called Puritans, as they perhaps fell The Religious Tract Society has just short of their predecessors, the first reprinted them in one of its cheap vo- reformers and martyrs. But they lumes of the lives and works of the Re- too, the Puritans I mean, lived in formers. These cheap editions of valuable stern times, and the thought of a works are a great public blessing; more so, perhaps, than even the society's tracts better world was often their only for the poorer classes of the community. comfort in this. I cannot resist quoting what has been said of them ministering angels had charge over in a work where eulogy on such a them. Their palaces were houses subject was little to be expected- not made with hands; their diadems the Edinburgh Review. The paper crowns of glory which should never was at the time currently ascribed fade away! On the rich and the eloto a young senator, the splendour of quent, on nobles and priests, they whose talents may well call forth an looked down with contempt; for earnest prayer to the infinite Donor they esteemed themselves rich in of all good gifts, that they may never a more precious treasure, and elobe misappropriated. The passage is quent in a more sublime language, 80 replete with interest and elo- nobles by the right of an earlier quence, that though you must have creation, and priests by the imporead it before I shall not stint you sition of a mightier Hand. The with a meagre extract.

very meanest of them was a being The Puritans were men whose ' to whose fate a mysterious and minds had derived a peculiar cha- terrible importance belonged ; on racter from the daily contemplation whose slightest action the spirits of superior beings and eternal inte- of light and darkness looked with rests. Not content with acknow. anxious interest, who had been desledging, in general terms, an over- tined, before heaven and earth were ruling Providence, they habitually created, to enjoy a felicity which ascribed every event to the will of should continue when heaven and the Great Being for whose power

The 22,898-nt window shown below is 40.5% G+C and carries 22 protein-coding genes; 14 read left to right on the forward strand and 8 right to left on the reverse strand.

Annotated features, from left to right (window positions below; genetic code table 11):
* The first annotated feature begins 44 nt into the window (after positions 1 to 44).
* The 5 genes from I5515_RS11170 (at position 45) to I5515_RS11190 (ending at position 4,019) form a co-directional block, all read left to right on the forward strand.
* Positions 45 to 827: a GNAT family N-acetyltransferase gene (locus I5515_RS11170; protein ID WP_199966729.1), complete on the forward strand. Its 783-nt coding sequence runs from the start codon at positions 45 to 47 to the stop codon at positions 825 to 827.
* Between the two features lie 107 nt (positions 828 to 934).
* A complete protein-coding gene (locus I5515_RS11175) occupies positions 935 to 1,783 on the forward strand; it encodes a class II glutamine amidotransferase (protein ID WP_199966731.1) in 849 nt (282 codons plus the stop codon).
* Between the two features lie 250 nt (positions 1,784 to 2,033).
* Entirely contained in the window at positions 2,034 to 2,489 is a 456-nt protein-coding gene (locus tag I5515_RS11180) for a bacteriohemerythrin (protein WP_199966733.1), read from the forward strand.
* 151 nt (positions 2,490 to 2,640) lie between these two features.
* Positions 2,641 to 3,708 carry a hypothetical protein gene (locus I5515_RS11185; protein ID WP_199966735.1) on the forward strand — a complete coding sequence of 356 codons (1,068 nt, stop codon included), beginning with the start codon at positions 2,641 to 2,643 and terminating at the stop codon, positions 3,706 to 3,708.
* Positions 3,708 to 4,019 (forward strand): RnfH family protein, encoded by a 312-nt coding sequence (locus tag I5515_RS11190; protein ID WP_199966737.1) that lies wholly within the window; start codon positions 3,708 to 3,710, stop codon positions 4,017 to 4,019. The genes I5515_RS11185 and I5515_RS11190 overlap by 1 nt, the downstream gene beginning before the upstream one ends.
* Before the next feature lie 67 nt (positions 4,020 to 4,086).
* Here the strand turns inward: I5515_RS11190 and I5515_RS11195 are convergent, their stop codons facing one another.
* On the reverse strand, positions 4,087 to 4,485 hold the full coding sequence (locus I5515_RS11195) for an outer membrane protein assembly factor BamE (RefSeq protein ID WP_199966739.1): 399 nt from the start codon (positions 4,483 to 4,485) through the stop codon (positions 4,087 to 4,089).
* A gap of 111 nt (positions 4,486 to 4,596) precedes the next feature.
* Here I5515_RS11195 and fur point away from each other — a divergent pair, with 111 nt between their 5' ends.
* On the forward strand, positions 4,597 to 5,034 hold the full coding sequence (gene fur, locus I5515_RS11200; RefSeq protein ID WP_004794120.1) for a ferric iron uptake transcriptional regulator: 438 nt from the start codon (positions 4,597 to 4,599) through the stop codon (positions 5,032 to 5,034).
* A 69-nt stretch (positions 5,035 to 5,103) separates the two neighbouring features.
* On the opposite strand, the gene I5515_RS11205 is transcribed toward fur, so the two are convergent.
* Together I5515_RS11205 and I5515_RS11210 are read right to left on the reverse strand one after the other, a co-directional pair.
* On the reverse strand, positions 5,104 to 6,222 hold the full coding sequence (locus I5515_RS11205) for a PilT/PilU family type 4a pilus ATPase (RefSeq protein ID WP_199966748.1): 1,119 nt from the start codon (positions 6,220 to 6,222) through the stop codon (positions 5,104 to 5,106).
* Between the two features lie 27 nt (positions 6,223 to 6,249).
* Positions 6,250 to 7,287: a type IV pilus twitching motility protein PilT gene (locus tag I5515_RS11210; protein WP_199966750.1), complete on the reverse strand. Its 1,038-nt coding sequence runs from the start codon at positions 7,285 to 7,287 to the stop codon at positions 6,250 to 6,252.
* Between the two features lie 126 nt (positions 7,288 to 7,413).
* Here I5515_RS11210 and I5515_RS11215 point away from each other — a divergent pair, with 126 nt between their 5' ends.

earth should have passed away. nothing was too vast, for whose in- Events, which short-sighted politispection nothing was too minute. cians ascribed to earthly causes, had To know Him, to serve Him, to enjoy been ordained on his account. For Him, was with them the great end his sake empires had risen and flouof existence. They rejected with rished and decayed. For his sake contempt the ceremonious homage the Almighty had proclaimed his which other sects substituted for the will by the pen of the Evangelist, pure worship of the soul. Instead

Instead and the harp of the Prophet. He of catching occasional glimpses of had been wrested by no common the Deity through an obscuring veil, deliverer from the grasp of no comthey aspired to gaze full on the in- mon foe. He had been ransomed tolerable brightness, and to com- by the sweat of no vulgar agony, by mune with him face to face. Hence the blood of no earthly sacrifice. It originated their contempt for ter- was for him that the sun had been restrial distinctions. The difference darkened, that the rocks had been between the greatest and the mean- rent, that the dead had arisen, that est of mankind seemed to vanish, all nature had shuddered at the when compared with the boundless sufferings of her expiring God. interval which separated the whole “ Thus the Puritan was made up race from Him on whom their own of two different men;-the one all eyes were constantly fixed. They self-abasement, penitence, gratitude, recognized no title to superiority passion; the other proud, calm, inbut His favour ; and, confident of flexible, sagacious. He prostrated that favour, they despised all the himself in the dust before his Maker ; accomplishments and all the digni- but he set his foot on the neck of his ties of the world. If they were un- king. In his devotional retirement acquainted with the works of philo- he prayed with convulsions, and sophers and poets, they were deeply groans, and tears. He was half read in the oracles of God. If their maddened by glorious or terrible names were not found in the registers illusions. He heard the lyres of of heralds, they felt assured that they angels, or the tempting whispers of were recorded in the book of life. If fiends. He caught a gleam of the their steps were not accompanied by beatific vision, or. woke screaming a splendid train of menials, legions of from dreams of everlasting fire. Like